DeKalb Watershed Management director resigns after alleging ‘illegal activity’DeKalb County Georgia. Source: Google Maps.
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This story has been updated.
The DeKalb Department of Watershed Management is dealing with another crisis today aside from a water main break that forced schools to close.
Earlier this week, Scott Towler submitted his resignation as the county’s Director of Watershed Management. On his way out the door, he accused county officials of engaging in illegal activity, according to a copy of the letter obtained by the Atlanta Journal Constitution. His last day on the job will be March 16.
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“I have no choice but to resign this position – despite significant impact to my life and my family – because of the ongoing retaliatory actions by you and CEO Michael Thurmond in response to my refusal to violate the law and participate in unlawful activities in the operation of DWM, especially those which are a violation of the County’s Consent Decree and Federal and state environmental laws,” Towler wrote. “Over the past months, you have taken repeated actions to prevent me from performing the duties for which I was hired, such as unilaterally changing Department policies, excluding me from key Departmental meetings, providing direction to staff which is contrary to directives I’ve provided, and making statements and actions to discredit and harm my reputation and credibility within DeKalb County government.”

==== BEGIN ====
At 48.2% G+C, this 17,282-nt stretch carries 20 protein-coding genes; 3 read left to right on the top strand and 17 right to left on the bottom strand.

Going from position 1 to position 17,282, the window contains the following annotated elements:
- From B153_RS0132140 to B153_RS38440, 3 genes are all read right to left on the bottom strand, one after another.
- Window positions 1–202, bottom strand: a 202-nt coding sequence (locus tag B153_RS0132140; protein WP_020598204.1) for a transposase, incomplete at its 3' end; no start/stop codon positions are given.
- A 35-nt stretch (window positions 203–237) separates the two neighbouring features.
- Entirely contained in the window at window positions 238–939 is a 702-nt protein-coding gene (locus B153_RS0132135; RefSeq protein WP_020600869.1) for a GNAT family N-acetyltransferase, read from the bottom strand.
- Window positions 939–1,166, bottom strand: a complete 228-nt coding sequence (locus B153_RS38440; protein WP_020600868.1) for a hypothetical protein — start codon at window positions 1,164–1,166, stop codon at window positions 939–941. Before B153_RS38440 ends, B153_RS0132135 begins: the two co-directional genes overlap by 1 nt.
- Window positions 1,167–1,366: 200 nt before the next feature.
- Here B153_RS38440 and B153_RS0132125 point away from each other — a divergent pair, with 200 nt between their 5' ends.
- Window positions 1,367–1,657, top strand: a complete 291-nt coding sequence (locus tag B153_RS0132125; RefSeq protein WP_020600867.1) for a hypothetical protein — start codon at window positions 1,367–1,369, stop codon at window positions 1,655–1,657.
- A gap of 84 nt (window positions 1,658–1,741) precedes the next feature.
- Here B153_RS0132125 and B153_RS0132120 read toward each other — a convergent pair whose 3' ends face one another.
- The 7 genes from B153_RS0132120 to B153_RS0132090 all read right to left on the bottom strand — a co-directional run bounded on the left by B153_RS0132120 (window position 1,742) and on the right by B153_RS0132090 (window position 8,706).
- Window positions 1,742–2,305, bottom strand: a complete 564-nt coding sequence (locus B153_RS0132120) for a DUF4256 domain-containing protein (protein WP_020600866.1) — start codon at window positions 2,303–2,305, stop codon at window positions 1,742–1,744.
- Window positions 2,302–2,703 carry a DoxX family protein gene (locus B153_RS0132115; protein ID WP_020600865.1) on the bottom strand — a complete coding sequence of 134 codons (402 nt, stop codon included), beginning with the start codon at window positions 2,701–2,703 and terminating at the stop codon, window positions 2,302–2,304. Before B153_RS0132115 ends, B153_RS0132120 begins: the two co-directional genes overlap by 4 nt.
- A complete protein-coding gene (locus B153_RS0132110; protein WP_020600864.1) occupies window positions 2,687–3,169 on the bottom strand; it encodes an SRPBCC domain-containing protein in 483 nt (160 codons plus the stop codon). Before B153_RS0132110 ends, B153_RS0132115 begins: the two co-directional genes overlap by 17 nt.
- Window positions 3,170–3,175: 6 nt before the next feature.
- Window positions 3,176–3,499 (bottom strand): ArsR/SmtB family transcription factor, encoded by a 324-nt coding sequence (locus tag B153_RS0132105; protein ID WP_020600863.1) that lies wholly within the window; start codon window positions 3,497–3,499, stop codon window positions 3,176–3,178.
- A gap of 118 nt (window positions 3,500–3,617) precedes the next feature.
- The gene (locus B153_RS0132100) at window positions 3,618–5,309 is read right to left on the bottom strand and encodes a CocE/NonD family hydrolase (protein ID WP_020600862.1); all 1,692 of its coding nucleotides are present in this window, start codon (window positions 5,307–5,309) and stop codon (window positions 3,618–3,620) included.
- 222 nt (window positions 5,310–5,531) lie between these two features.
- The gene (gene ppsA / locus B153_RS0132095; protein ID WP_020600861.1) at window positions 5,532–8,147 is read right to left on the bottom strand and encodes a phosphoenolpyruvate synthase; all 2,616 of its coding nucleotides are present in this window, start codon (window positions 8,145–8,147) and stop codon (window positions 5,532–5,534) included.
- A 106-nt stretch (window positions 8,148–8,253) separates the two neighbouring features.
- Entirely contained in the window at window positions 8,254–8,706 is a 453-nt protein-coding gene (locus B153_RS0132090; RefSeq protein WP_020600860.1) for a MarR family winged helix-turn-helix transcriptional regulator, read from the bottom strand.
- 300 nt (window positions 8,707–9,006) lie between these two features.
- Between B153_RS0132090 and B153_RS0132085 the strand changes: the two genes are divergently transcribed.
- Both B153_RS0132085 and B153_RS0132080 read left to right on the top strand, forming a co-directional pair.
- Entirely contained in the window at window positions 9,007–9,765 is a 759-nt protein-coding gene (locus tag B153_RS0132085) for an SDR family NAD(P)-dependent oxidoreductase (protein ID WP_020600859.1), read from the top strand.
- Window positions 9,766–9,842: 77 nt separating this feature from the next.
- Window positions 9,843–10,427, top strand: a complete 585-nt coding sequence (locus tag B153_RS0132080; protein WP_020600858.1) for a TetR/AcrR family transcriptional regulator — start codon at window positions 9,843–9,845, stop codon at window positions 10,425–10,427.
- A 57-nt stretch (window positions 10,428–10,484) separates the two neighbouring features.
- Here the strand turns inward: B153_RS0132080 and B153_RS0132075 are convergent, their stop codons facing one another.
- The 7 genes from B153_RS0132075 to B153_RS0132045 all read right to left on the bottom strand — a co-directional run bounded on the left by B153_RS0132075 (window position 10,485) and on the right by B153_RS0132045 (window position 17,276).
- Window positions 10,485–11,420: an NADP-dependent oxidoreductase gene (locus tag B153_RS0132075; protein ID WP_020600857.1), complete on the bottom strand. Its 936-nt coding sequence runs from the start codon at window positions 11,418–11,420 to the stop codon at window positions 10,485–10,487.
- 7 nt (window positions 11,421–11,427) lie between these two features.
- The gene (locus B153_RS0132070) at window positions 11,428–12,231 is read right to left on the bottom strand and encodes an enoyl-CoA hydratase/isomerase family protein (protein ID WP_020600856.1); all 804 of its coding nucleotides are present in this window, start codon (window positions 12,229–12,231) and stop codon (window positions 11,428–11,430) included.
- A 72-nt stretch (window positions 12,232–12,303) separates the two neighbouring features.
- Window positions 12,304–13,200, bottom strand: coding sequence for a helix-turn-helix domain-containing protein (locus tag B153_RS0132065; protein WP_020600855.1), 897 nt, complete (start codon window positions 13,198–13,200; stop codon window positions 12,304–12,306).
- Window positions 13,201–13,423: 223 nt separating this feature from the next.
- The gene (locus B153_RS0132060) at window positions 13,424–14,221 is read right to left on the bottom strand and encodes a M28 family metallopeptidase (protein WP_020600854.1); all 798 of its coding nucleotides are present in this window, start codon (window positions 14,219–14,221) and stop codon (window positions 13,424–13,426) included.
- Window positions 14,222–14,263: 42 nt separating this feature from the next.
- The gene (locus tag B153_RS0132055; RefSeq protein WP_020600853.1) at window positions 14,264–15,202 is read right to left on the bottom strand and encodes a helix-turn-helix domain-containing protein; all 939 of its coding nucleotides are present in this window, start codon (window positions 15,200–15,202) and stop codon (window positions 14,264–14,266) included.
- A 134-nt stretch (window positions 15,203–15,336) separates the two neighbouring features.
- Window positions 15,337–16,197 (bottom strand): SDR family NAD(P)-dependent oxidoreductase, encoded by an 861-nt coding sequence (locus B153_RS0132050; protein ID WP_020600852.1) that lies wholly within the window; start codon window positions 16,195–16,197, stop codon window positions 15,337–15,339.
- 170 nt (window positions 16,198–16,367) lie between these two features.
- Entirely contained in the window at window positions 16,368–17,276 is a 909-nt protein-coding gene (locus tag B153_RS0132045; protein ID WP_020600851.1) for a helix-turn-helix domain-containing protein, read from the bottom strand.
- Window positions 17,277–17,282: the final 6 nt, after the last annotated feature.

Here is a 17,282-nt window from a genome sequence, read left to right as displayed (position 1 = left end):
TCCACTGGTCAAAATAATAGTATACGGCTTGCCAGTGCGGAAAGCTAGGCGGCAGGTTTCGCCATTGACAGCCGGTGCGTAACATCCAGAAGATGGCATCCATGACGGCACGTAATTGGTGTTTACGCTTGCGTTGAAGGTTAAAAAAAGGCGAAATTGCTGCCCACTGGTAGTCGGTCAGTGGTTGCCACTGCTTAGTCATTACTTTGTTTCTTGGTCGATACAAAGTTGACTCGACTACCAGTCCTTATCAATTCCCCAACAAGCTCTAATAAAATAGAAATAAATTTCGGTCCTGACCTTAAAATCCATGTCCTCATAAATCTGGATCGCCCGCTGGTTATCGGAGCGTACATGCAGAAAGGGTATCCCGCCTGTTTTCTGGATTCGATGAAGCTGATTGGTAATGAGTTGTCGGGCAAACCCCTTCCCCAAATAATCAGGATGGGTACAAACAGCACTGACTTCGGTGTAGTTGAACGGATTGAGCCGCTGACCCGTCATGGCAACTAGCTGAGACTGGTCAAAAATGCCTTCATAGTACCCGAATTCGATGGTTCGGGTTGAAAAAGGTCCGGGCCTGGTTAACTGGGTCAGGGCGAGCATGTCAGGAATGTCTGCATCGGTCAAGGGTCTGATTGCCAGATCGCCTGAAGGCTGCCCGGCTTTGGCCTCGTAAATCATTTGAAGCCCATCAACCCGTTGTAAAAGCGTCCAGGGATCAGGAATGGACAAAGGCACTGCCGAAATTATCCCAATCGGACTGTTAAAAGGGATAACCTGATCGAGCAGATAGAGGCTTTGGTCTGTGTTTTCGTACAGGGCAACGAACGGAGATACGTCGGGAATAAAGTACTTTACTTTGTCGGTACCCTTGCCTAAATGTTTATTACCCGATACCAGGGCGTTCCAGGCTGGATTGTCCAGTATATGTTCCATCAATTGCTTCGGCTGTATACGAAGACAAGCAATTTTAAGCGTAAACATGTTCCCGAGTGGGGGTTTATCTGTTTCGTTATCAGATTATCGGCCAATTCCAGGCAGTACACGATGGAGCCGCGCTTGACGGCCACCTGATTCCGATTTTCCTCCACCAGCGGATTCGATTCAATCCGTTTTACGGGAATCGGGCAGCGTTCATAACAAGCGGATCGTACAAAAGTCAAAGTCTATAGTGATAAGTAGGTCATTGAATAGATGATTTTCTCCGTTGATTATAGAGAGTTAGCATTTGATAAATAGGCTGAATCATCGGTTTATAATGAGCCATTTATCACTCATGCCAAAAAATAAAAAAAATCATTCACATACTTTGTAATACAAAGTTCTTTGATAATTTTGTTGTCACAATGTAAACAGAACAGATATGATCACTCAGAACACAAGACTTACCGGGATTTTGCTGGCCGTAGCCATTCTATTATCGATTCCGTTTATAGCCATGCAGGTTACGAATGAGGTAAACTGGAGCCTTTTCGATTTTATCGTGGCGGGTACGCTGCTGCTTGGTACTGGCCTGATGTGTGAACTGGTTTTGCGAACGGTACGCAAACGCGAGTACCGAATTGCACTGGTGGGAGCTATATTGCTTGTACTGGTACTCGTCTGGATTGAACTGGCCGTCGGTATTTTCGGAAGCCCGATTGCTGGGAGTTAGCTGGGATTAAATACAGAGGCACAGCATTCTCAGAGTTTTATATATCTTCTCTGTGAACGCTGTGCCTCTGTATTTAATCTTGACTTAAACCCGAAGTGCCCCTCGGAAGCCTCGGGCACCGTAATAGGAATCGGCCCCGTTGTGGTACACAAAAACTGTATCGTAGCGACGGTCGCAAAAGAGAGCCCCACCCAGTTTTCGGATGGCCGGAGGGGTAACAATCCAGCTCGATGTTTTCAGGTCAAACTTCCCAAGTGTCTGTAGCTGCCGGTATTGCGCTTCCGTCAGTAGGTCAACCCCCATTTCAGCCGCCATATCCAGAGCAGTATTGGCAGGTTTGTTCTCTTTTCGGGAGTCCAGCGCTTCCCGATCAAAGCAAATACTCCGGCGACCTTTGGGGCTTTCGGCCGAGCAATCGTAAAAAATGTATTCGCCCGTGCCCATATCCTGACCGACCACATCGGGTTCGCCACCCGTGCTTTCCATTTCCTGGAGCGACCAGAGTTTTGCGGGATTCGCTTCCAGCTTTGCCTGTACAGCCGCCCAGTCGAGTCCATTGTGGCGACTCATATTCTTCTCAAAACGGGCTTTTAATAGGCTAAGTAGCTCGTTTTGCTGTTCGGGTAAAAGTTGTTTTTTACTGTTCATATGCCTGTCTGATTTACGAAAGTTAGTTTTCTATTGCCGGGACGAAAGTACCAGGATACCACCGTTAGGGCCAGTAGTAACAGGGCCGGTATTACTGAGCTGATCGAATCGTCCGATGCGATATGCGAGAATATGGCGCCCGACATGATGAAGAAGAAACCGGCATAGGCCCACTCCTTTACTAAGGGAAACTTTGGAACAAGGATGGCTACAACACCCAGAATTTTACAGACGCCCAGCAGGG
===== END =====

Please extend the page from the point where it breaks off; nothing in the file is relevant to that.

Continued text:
To read the full letter, click here.
In a statement, Thurmond described Towler as a “disgruntled employee.”
Here’s the full response from Thurmond:
Mr. Towler’s resignation letter, accepted on March 6, contained baseless allegations of unspecified violations of law and unlawful activities in the operation of the DeKalb County Department of Watershed Management. Mr. Towler is a disgruntled employee who has made a series of slanderous statements about county leadership that contradict verifiable and documented progress in addressing long-festering issues with the DeKalb Department of Watershed Management.
Mr. Towler’s vague letter does not identify any specific action(s) he believes to be unlawful, however it references the County’s consent decree and other federal and state laws and includes a reference to current and pending sewer capacity policies.
The County has been in constant contact and collaboration with both the U.S. Environmental Protection Agency and the Georgia Environmental Protection Division throughout the development of all policies and protocols and we are confident that those policies and all actions taken by the County related to the consent decree have been in full compliance with all applicable laws and standards.
– DeKalb County CEO Michael L. Thurmond
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